Why Homeschooling and Catholic Schools? Because Children Belong to God and Their Families — Not to the Government

Home education in the United States and globally is one expression (solidly Catholic schools are another) of the fundamental truth that children do not belong to the state.

Two-year-old Blossom Walker, who is the photographer's niece, takes part in educational activities at her home by her grandmother, Claire Stirk, on Feb. 11 in Bradford, England.
Two-year-old Blossom Walker, who is the photographer's niece, takes part in educational activities at her home by her grandmother, Claire Stirk, on Feb. 11 in Bradford, England. (photo: Nathan Stirk / Getty Images)

Much has been made of the rise of home education during the pandemic. “Everyone’s a homeschooler now!” became a popular social media meme, accompanied by photos of various female Avengers captioned “How My Friends See Me Now.” 

There was some sweet, if ungodly, satisfaction for me as a long-time homeschooler knowing that at last, parents all over the world were learning what it takes to run a home, hold down a job, and “school” multiple children. There was also a great hope that the silver lining of the pandemic was precisely that families would spend time together, rediscover the joy of a quieter life, and find strengths hitherto undiscovered. What began as necessity may continue as a choice.

And in fact, even as school districts look to open up, it appears that many parents will simply continue to keep their children home in some form of alternative learning. Interest in homeschooling has not abated with the reopening of the states. The attention is not all good.

The Homeschool Legal Defense Association (HSLDA) Legislation Action Center proves that with the rise of homeschooling, we are also seeing a rise in state efforts to regulate and track everything from instructional content (North Dakota) to medical decision making (Washington, DC).

Harvard University’s Kennedy School will be hosting a series of webinars on the Post-Pandemic Future of Homeschooling this coming May to explore this phenomenon and promote understanding of home education. Hard-hitting anti-homeschooler Elizabeth Bartholet will make her appearance, but the webinars will also feature top-notch champions such as Michael Donnelly of HSLDA and Brian Ray of the National Home Education Research Institute.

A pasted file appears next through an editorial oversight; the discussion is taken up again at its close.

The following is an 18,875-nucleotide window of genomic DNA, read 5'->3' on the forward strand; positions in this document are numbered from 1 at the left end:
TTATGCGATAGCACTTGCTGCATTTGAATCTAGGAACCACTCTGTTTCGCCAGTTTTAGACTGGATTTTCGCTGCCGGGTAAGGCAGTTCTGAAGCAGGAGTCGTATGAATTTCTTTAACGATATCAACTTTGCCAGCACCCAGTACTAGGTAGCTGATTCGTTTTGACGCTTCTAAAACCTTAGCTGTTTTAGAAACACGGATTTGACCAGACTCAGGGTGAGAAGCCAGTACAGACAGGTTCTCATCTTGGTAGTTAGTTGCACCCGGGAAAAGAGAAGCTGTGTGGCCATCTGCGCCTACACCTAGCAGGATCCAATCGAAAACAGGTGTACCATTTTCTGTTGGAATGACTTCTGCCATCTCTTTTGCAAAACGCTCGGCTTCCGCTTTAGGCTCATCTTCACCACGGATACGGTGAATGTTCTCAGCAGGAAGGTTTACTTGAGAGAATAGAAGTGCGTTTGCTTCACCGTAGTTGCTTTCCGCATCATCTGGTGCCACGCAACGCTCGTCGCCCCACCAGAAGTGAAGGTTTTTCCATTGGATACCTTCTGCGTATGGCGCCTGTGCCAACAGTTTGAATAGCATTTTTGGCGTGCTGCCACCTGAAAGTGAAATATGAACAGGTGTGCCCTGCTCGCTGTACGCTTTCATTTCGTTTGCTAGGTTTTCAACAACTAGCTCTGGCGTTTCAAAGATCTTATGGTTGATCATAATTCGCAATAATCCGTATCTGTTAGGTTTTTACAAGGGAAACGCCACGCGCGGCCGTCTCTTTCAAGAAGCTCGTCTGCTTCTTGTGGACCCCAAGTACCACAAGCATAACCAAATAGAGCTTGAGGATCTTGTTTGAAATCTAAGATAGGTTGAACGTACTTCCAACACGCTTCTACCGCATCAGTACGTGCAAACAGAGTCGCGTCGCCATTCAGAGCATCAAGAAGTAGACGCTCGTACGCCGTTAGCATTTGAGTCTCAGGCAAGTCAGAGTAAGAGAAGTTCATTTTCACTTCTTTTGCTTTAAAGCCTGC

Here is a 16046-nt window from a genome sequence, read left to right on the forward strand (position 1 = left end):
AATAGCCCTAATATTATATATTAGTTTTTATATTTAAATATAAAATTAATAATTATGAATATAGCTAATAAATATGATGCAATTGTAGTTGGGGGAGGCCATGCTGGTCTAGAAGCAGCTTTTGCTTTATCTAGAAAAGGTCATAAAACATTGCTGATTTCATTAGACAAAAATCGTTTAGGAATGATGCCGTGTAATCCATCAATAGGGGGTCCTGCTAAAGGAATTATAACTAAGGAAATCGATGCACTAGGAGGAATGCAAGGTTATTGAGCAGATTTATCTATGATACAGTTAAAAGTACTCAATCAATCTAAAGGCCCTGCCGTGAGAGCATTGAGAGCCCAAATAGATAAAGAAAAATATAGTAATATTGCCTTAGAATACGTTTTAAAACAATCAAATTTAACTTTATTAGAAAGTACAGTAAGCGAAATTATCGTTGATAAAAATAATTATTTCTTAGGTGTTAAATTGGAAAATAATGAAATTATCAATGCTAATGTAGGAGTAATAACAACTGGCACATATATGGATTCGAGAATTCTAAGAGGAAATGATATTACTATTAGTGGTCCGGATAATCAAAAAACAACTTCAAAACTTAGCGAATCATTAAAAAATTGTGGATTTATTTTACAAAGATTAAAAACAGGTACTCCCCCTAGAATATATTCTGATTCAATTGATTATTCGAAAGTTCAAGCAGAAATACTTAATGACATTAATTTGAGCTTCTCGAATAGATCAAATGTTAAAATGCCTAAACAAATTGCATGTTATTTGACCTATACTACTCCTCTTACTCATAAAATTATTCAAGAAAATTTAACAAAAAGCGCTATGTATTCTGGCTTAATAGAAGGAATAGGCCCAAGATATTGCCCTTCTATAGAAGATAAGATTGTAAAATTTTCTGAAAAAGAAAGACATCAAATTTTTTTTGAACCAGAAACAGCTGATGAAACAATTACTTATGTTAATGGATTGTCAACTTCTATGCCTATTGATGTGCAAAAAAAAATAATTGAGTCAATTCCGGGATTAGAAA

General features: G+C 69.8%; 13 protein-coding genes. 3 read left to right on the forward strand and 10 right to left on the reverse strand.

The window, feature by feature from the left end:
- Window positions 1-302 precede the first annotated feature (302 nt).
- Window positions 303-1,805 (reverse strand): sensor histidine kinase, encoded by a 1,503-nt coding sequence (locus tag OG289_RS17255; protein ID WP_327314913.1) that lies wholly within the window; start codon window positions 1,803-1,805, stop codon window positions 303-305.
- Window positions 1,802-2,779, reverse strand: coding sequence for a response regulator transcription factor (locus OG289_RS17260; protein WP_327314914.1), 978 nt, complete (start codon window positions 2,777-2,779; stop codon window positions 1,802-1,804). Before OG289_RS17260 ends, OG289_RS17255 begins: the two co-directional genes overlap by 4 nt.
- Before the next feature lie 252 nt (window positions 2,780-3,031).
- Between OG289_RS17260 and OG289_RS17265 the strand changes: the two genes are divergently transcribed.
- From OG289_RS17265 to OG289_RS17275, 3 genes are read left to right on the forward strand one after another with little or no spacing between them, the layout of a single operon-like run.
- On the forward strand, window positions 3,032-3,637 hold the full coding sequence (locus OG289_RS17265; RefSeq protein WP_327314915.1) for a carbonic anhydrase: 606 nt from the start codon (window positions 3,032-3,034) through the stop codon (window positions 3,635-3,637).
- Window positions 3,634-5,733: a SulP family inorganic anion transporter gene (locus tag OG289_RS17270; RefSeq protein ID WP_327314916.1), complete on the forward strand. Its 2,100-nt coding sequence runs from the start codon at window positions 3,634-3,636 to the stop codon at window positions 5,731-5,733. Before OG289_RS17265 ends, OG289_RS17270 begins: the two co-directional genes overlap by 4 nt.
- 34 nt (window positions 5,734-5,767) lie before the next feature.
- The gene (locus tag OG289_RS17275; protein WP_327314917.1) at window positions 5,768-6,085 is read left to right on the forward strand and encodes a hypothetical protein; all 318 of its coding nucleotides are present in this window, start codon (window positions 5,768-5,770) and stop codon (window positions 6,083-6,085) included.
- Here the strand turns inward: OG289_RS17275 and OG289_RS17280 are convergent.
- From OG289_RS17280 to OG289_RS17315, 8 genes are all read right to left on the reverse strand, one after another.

The interest is not limited to the United States. In the United Kingdom, both opponents and advocates of home education are discussing the rights and duties of parents and their role in education. Juliet English of the Learn Free Home Conference reports a 200% increase in conference attendance in 2020 and expects even more for their May 2021 virtual conference. She points with enthusiasm and hope to a new generation of parents who are making the choice to reclaim their role as their children’s primary educators.

At the same time, in the last four years, Parliament’s Education Committee has increased scrutiny of Britain’s relatively lenient homeschooling regulations and made three formal inquiries into home education. The most recent states that its purpose is “to understand the extent to which current arrangements provide sufficient support for home educated children to access efficient, full-time and suitable education, and establish what further measures may be necessary in order to facilitate this.”

Home education in the United States and globally is only one expression (solidly Catholic schools are another) of the fundamental truth that children do not belong to the state. The child belongs first to God and then to parents. The state exists as a help given our fallen nature and should only “step in” at the extremities of familial failure to protect the child. Even then, a host of smaller social institutions (private schools, parishes, local communities) should be allowed and even encouraged to take up the child’s cause long before the state, serving as a further buffer between the government and the individual.

Investigation is a peculiarly human tool. We ask questions and consult experts to learn why or how something has happened, but rarely do we investigate anything disinterestedly. Issues of education and the family are not different. So, while the rise in families choosing to homeschool for the right reasons is a cause for rejoicing, it is important to remember that eternal vigilance is the price of freedom.

Parents considering or already homeschooling should examine their motives first to be sure they are not simply “running away” from a failed system, but also working toward the full flourishing of their children and homes. This is where the rise in positive attention toward homeschooling and education reform (for example, the classical education movement) is vital. By participating in homeschool conferences, building intentional communities to support parents at this historical moment, and developing our own skills as parents and teachers, we will build a beautiful culture in which children thrive in mind, body and soul.

We must also, however, be keenly aware of negative incursions into our rights as parents during this time of increased scrutiny on the family. Whether we homeschool or not, state attempts to regulate homeschoolers are often indicative of a broader attempt to regulate families in general.

So as we build our own families and support one another, it is necessary to insist on our rights and identify governmental inroads. Effective resistance comes only from a strong, positive knowledge of why the family is primary, a clear articulation of the contributions of homeschooling to civic society, and gentle, insistent pressure on elected leaders to use their newfound interest in homeschooling to help families rather than fragment them.